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Spectrum: Autism Research News

Recipe allows access to structures deep within large tissues

by  /  3 December 2014

This article is more than five years old. Autism research — and science in general — is constantly evolving, so older articles may contain information or theories that have been reevaluated since their original publication date.

Lit-up nerves: Pain-sensing neurons in mouse embryos ranging from 12 to 16 days old are illuminated using an antibody for the receptor TRKA.

A new method called iDISCO makes tissue more transparent and permeable to antibodies. The method, reported 30 October in Cell, may give scientists a deeper view into the brain and other organs1.

Traditional methods for labeling proteins with antibodies require thin slices of tissue. This makes it difficult to study three-dimensional structures such as winding tracts of nerve fibers.

Some new techniques allow scientists to see inside solid tissues by making them more transparent. But these methods, such as CLARITY, CUBIC and Scale, are time-consuming and are primarily intended to pick up fluorescent proteins in genetically engineered animals. They are less ideal for highlighting proteins labeled with commercially available antibodies, as the methods interfere with some proteins’ shapes and may prevent antibodies from binding them.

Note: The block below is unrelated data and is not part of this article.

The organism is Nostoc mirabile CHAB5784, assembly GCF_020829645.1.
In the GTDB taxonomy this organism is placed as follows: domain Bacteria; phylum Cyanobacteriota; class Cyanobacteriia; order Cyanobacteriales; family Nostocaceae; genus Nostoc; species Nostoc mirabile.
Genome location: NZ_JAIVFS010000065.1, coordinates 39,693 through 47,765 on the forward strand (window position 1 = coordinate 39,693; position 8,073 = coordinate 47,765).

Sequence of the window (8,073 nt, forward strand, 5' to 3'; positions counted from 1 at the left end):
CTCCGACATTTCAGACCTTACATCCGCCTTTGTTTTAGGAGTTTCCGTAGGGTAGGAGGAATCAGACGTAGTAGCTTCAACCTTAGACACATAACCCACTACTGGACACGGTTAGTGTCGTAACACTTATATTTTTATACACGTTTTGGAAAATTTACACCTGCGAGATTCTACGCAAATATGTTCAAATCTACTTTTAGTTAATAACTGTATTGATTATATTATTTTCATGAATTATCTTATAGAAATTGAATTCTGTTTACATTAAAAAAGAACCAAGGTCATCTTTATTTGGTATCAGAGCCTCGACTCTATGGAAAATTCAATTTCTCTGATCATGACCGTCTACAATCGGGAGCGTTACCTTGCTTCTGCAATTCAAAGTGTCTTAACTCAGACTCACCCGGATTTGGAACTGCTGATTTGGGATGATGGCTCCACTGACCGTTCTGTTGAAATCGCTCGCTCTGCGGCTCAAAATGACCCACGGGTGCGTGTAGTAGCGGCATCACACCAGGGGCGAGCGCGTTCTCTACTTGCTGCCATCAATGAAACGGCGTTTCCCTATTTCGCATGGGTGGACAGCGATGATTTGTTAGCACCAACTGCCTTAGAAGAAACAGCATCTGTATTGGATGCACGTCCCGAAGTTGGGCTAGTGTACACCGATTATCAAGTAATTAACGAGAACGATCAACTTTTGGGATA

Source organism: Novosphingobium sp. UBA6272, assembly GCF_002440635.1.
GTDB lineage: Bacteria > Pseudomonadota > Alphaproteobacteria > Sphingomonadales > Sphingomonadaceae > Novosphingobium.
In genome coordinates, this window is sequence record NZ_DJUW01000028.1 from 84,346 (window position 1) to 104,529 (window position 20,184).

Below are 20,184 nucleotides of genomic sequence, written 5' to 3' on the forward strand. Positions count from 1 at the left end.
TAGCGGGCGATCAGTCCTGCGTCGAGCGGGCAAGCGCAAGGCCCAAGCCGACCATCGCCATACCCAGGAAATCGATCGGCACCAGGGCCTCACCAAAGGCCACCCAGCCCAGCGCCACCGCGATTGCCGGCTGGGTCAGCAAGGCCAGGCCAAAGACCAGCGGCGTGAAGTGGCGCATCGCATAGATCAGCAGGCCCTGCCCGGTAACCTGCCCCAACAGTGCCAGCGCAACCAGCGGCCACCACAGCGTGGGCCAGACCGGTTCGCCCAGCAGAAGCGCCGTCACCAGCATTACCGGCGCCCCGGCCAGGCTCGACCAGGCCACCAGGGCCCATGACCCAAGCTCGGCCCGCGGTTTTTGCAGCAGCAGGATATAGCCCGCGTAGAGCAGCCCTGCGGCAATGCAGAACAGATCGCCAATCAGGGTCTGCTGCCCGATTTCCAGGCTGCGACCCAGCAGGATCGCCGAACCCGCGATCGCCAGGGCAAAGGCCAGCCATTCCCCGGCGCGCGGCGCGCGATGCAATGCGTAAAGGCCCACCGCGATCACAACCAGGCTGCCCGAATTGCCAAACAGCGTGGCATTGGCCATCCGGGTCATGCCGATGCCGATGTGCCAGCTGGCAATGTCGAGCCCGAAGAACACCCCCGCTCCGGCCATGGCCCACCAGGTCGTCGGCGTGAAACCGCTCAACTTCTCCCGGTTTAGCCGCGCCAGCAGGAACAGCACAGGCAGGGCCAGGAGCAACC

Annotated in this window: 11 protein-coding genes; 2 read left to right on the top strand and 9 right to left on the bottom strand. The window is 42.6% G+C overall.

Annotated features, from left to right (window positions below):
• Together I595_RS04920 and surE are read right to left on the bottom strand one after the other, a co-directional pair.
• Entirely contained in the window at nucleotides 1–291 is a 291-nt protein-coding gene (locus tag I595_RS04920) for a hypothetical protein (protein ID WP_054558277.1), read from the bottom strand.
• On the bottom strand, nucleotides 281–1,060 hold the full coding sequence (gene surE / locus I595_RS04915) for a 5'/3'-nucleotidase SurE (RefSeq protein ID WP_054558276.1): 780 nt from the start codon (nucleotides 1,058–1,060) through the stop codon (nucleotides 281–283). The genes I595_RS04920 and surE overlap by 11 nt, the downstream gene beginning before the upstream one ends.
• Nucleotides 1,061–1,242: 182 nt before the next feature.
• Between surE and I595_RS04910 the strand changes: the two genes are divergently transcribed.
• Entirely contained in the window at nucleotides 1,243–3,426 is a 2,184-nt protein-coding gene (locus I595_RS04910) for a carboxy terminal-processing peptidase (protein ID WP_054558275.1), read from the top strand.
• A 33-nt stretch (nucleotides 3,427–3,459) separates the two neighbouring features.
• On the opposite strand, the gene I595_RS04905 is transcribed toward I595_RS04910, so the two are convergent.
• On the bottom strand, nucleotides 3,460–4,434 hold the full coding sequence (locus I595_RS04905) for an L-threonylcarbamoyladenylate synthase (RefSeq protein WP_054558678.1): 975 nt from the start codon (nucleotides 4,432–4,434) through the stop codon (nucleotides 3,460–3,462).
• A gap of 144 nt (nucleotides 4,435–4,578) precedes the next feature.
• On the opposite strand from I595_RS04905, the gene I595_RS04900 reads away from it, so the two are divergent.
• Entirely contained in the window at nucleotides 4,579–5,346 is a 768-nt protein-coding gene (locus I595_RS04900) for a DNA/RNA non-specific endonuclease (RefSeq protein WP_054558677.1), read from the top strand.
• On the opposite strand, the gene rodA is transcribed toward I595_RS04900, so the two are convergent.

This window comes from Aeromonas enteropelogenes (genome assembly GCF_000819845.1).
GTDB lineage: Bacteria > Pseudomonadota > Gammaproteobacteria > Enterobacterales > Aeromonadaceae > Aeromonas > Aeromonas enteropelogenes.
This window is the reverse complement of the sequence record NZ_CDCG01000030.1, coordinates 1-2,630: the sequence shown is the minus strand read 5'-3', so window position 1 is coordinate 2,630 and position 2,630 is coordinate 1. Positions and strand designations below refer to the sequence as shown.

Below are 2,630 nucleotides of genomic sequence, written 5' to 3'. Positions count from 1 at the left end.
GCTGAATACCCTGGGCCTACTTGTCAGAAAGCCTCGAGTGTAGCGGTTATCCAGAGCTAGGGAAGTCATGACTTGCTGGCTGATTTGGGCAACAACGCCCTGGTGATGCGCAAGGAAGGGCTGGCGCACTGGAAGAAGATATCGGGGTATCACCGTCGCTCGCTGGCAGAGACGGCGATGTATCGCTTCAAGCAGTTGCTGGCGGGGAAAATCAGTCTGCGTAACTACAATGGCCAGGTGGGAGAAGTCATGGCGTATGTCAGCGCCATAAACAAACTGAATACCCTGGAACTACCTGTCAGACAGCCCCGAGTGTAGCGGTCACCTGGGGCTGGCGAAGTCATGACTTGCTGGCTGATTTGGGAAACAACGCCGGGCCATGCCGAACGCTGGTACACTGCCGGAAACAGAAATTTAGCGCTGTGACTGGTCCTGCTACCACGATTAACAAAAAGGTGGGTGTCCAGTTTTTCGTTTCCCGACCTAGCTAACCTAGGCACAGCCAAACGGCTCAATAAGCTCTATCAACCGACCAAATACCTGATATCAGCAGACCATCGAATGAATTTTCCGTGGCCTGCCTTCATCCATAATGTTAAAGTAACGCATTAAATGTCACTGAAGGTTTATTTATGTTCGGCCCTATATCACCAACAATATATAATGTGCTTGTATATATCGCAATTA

iDISCO solves these problems. It preserves the structure of proteins by marrying an established method for making tissues transparent, called 3DISCO2, with treatments that allow antibodies to penetrate deep into tissues and label proteins.

The researchers used iDISCO to illuminate a range of proteins in mouse brains, embryos and other tissues using 28 antibodies. For example, labeling various cell surface proteins allowed the researchers to generate images of axons, the long projections of neurons, in fine detail. They also labeled markers of neuronal death to visualize how connections are pruned during mouse development.

Using iDISCO to make tissues transparent takes a day, and the entire process of preparing tissues for imaging takes between 8 and 18 days, depending on the size of the sample. Other methods can take weeks to months to complete.

A shortcoming of iDISCO compared with other methods is that it quickly quenches the fluorescence of engineered proteins. However, researchers wishing to look at those proteins can still label them with antibodies once their fluorescence has faded.

The researchers say iDISCO requires common equipment and inexpensive chemicals, which should make the method widely adoptable.


1. Renier N. et al. Cell 159, 896-910 (2014) PubMed

2. Etürk A. et al. Nat. Protoc. 7, 1983-1995 (2012) PubMed